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Dr Shabir Bhatti Good Also known as Bermondsey Spa Medical Practice

The provider of this service changed - see old profile

Reports


Inspection carried out on 25 October 2017

During an inspection to make sure that the improvements required had been made

Letter from the Chief Inspector of General Practice

Dr Shabir Bhatti received a comprehensive inspection on 15 October 2015. The overall rating for the practice was inadequate. The practice was placed in special measures and was found to be in breach of seven regulations. Requirement notices were set for regulations 12, 13, 15, 16, 17, 18 and 19 of the Health and Social Care Act 2008. Since the October 2015 inspection the registered provider of the practice changed from Dr Shabir Bhatti to a partnership of Dr Shabir Bhatti and Dr Bilal Bhatti.

We carried out an announced comprehensive inspection of Dr Shabir Bhatti on 3 November 2016. Significant improvements were found and the overall rating for the practice was good. However, the practice was rated as requires improvement for providing safe services. This was because the provider did not have a defibrillator available at the practice or an appropriate risk assessment to indicate how they would deal with a medical emergency that required one. We also found that procedures for checking medicines and equipment taking on home visits, identifying carers and recording multidisciplinary team meeting discussions required a review.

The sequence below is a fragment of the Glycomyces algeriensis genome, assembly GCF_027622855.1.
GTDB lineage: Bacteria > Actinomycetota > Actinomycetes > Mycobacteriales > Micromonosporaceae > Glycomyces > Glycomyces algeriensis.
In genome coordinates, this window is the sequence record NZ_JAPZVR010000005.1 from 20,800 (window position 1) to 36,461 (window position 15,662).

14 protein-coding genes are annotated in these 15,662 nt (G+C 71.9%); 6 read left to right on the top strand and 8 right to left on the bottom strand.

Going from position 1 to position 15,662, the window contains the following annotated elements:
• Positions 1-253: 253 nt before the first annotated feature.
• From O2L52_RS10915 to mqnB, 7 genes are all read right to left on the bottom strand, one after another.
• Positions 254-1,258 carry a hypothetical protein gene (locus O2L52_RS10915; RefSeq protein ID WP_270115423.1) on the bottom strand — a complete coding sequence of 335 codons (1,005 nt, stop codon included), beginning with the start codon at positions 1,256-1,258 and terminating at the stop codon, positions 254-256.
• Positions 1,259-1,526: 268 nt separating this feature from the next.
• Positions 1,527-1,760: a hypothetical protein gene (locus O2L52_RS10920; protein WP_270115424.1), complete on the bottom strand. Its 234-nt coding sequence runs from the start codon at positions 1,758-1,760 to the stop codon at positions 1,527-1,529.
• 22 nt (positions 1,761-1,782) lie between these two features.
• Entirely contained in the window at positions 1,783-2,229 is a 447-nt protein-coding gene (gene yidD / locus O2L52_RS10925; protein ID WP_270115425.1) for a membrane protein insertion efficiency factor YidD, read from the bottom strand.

The full comprehensive report can be found by selecting the ‘all reports’ link for Dr Shabir Bhatti on our website at www.cqc.org.uk.

This inspection was an announced desk-based follow up inspection carried out on 25 October 2017 to confirm that the practice had carried out their plan to meet the legal requirements in relation to the breach in regulation 12 that we identified in our previous inspection on 3 November 2016. This report covers our findings in relation to those requirements and also where additional improvements have been made since our last inspection.

Overall the practice is rated as good. Specifically the practice was now found to be good for providing safe services.

Our key findings were as follows:

  • The practice had access to an automated external defibrillator (AED) for use in medical emergencies.

  • The practice had implemented formal procedures for checking equipment and medicines taken on home visits, to ensure they were safe for use and accessible.

  • Minutes of multi-disciplinary meetings were kept, however they did not contain sufficient contents of the discussions or resulting action points. The practice had reviewed this after the inspection.

  • The practice had implemented a new system for identifying carers which was laid out in their carers’ identification protocol. A carers' notice board had been provided in the waiting area. The practice had currently identified 70 carers which was 0.65% of the practice population.

However, there were areas of practice where the provider needs to make improvements.

The provider should:

  • Ensure that minutes of multi-disciplinary meetings contain sufficient detail to capture contents of discussions and resulting action points.

  • Ensure ongoing identification of carers so that the needs of carers can be met.

Professor Steve Field CBE FRCP FFPH FRCGP

Chief Inspector of General Practice

Inspection carried out on 03 November 2016

During a routine inspection

Letter from the Chief Inspector of General Practice